Skywatcher Snaps Picture of Top Secret U.S. Air Force X-37B Space Plane

A skywatcher from the Netherlands has managed to capture a photograph of a top secret U.S. Air Force space plane using commercially available astronomical equipment.

The robotic aircraft, known as the X-37B, was built by aerospace manufacturer Boeing and resembles the well-known space shuttle in shape, although it is much smaller, measuring just 29-feet long with a wingspan of 9.6 feet, reported.

Most of the activities of the X-37B—described as an Orbital Test Vehicle (OTV)—are classified by the Air Force so it is not clear what tasks the space plane was performing when Ralf Vandebergh snapped a picture of it.

However, we do know that X-37B missions fall under the management of the 3rd Space Experimentation Squadron based at Schriever Air Force Base in Colorado—the air force's premier organisation for "conducting space-based demonstrations an experiments."

The X-37B's latest mission—which began in September 2017—is called OTV-5 given that it is the fifth for the space plane.

Vandebergh said that he had been trying to track down the X-37B for months and was able to visually identify it in May this year, although he wasn't able to capture a picture straight away.

The #OTV5 / #X37B space plane photographed in orbit! Finally an image showing this mini-Space Shuttle which is only a fraction in size of the real Space Shuttle. Nevertheless, the images succeeded beyond expectations and show even a sign of the nose/payload bay/tail or even more.

— Ralf Vandebergh (@ralfvandebergh) July 3, 2019

"When I tried to observe it again mid June, it didn't meet the predicted time and path," Vandebergh wrote in a description of his image on "It turned out to have maneuvered to another orbit. Thanks to the amateur satellite observers network, it was rapidly found in orbit again and I was able to take some images on June 30 and July 2. This most recent pass was almost overhead."

Vandebergh said that he used a 10 inch F/4,8 aperture Newtonian telescope fitted with an Astrolumina ALccd 5L-11 mono CMOS camera to take the picture. "The images were taken with pretty ordinary equipment for amateur astronomy with some self-made improvements," he told Newsweek.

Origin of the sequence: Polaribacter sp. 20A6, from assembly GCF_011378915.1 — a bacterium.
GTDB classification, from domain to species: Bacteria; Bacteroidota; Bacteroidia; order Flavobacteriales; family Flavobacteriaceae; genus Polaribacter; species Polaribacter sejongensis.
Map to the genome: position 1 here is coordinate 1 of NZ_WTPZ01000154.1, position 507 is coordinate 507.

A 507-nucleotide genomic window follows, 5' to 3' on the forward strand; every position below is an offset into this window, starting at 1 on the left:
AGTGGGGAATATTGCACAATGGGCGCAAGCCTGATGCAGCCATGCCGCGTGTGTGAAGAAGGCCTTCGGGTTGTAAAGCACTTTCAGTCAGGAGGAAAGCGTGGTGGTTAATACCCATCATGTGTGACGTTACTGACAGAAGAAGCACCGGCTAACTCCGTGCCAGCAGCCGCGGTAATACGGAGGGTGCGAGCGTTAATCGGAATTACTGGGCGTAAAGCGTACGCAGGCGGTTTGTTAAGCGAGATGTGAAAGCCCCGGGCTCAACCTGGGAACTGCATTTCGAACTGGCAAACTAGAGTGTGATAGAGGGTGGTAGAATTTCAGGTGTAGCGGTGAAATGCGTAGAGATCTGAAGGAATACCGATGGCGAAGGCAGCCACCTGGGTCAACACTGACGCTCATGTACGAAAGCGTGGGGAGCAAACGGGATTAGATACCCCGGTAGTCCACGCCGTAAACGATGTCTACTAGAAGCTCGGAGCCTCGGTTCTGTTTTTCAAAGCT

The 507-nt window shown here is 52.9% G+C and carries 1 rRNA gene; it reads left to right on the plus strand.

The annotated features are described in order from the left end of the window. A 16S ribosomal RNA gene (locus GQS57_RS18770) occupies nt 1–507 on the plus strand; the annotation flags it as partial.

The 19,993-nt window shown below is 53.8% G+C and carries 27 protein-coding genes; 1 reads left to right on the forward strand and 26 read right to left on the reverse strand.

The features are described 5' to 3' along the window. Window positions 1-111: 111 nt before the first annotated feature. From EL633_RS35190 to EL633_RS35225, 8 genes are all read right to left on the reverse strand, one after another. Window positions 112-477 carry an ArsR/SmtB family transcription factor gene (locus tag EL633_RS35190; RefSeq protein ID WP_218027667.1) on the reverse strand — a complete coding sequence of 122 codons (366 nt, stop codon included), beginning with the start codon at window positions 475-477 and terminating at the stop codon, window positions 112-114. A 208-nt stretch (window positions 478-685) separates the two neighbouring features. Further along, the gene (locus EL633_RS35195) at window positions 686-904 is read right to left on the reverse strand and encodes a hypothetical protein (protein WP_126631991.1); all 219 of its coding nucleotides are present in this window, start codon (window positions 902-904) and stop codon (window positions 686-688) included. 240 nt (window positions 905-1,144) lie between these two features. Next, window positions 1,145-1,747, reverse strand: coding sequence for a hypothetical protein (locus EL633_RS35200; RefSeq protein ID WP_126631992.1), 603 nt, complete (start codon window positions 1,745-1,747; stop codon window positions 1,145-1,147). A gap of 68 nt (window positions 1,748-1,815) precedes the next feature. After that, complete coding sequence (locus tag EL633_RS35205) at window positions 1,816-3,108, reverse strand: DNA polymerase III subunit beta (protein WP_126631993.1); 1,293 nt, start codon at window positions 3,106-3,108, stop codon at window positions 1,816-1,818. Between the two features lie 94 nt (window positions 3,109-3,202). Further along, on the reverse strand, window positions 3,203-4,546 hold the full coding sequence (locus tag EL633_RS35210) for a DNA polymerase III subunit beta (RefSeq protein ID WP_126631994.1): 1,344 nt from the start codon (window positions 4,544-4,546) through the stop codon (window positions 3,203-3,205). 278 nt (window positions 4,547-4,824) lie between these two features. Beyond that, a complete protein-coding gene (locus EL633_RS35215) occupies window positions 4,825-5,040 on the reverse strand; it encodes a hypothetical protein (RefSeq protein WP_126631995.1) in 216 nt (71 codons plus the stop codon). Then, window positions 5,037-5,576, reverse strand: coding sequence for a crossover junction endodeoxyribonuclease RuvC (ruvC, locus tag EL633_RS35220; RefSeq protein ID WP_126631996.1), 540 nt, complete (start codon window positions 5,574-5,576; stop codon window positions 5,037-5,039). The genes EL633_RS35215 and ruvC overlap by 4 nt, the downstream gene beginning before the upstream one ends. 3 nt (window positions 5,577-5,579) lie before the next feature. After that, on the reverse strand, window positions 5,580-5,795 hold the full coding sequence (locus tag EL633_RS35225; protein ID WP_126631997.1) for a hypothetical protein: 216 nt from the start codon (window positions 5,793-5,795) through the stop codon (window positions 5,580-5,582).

"The telescope is a reflecting telescope of the Newtonian principle with an aperture of 10 inch. Even the mount is pretty common. However, it takes some small modifications in hardware and in use like assisting lights to illuminate the background of the tracking scope—otherwise you would not see the crosshairs in the dark—and the telescope mount must be pointed in a specific position to be able to track the object. For the illumination, I used an easy bicycle rear light."

Vandebergh said that the space plane was a difficult object to photograph in many respects, because of its small size.

"The size of the X-37B is only a fraction of the manned space shuttle, you cannot even cover a wing of the space shuttle with an X-37B," he said. "Additionally you have the very high angular speed. Because its orbit is only a little more than 300 kilometers (186 miles) above the surface of the Earth, it moves at a very high speed across the sky.

"This makes it hard to track, especially if you are tracking fully manually, like I do," Vandebergh said. "But I had years of experience in tracking different objects in different orbits, ranging from the International Space Station to satellites that are just about to dive into the Earth's atmosphere."

There are at least two Boeing X-37Bs in existence, both of which reportedly cost around one billion dollars to build, The National Interest reported. Essentially, they function as a kind of reusable satellite that are intended to conduct much shorter missions than normal satellites.

This article was updated to include additional comments from Ralf Vandebergh.

Boeing X-37B
The X-37B Orbital Test Vehicle sits on the runway during post-landing operations Dec. 3, 2010, at Vandenberg Air Force Base, California. U.S. Air Force photo/Michael Stonecypher/DoD/Corbis via Getty Images)